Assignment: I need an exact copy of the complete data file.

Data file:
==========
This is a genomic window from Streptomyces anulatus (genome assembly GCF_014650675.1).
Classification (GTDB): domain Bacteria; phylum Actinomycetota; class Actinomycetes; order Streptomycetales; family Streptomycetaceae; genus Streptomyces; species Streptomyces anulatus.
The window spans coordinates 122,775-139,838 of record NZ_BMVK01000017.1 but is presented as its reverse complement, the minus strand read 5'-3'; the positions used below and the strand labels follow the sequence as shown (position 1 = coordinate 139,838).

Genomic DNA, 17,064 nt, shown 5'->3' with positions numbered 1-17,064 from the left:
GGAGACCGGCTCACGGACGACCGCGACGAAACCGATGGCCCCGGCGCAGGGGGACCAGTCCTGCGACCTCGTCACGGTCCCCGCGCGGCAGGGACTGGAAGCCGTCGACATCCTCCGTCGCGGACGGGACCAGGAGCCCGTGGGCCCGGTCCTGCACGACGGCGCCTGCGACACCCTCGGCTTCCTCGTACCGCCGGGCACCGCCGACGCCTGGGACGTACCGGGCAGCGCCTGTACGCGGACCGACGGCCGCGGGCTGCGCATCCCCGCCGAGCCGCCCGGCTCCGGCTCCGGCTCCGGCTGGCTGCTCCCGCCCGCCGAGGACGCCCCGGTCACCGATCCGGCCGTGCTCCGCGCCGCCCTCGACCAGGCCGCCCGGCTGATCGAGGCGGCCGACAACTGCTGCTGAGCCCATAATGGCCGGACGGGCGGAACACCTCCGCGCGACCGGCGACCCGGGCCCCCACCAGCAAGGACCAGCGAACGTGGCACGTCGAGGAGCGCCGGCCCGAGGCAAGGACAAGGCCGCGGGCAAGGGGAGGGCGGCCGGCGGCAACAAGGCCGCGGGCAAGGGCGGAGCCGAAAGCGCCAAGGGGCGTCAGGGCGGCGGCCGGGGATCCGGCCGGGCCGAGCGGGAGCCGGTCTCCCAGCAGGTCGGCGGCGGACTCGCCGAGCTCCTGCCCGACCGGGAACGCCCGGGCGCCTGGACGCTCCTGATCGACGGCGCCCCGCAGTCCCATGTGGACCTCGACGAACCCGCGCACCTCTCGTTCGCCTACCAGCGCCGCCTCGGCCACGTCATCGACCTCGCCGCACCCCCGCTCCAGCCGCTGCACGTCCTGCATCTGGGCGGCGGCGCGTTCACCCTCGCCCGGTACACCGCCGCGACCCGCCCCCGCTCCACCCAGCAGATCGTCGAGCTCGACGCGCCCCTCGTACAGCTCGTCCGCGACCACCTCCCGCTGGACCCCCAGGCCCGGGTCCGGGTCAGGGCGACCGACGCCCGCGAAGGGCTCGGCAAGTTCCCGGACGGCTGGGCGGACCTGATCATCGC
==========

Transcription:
This is a genomic window from Streptomyces anulatus (genome assembly GCF_014650675.1).
Classification (GTDB): domain Bacteria; phylum Actinomycetota; class Actinomycetes; order Streptomycetales; family Streptomycetaceae; genus Streptomyces; species Streptomyces anulatus.
The window spans coordinates 122,775-139,838 of record NZ_BMVK01000017.1 but is presented as its reverse complement, the minus strand read 5'-3'; the positions used below and the strand labels follow the sequence as shown (position 1 = coordinate 139,838).

Genomic DNA, 17,064 nt, shown 5'->3' with positions numbered 1-17,064 from the left:
GGAGACCGGCTCACGGACGACCGCGACGAAACCGATGGCCCCGGCGCAGGGGGACCAGTCCTGCGACCTCGTCACGGTCCCCGCGCGGCAGGGACTGGAAGCCGTCGACATCCTCCGTCGCGGACGGGACCAGGAGCCCGTGGGCCCGGTCCTGCACGACGGCGCCTGCGACACCCTCGGCTTCCTCGTACCGCCGGGCACCGCCGACGCCTGGGACGTACCGGGCAGCGCCTGTACGCGGACCGACGGCCGCGGGCTGCGCATCCCCGCCGAGCCGCCCGGCTCCGGCTCCGGCTCCGGCTGGCTGCTCCCGCCCGCCGAGGACGCCCCGGTCACCGATCCGGCCGTGCTCCGCGCCGCCCTCGACCAGGCCGCCCGGCTGATCGAGGCGGCCGACAACTGCTGCTGAGCCCATAATGGCCGGACGGGCGGAACACCTCCGCGCGACCGGCGACCCGGGCCCCCACCAGCAAGGACCAGCGAACGTGGCACGTCGAGGAGCGCCGGCCCGAGGCAAGGACAAGGCCGCGGGCAAGGGGAGGGCGGCCGGCGGCAACAAGGCCGCGGGCAAGGGCGGAGCCGAAAGCGCCAAGGGGCGTCAGGGCGGCGGCCGGGGATCCGGCCGGGCCGAGCGGGAGCCGGTCTCCCAGCAGGTCGGCGGCGGACTCGCCGAGCTCCTGCCCGACCGGGAACGCCCGGGCGCCTGGACGCTCCTGATCGACGGCGCCCCGCAGTCCCATGTGGACCTCGACGAACCCGCGCACCTCTCGTTCGCCTACCAGCGCCGCCTCGGCCACGTCATCGACCTCGCCGCACCCCCGCTCCAGCCGCTGCACGTCCTGCATCTGGGCGGCGGCGCGTTCACCCTCGCCCGGTACACCGCCGCGACCCGCCCCCGCTCCACCCAGCAGATCGTCGAGCTCGACGCGCCCCTCGTACAGCTCGTCCGCGACCACCTCCCGCTGGACCCCCAGGCCCGGGTCCGGGTCAGGGCGACCGACGCCCGCGAAGGGCTCGGCAAGTTCCCGGACGGCTGGGCGGACCTGATCATCGC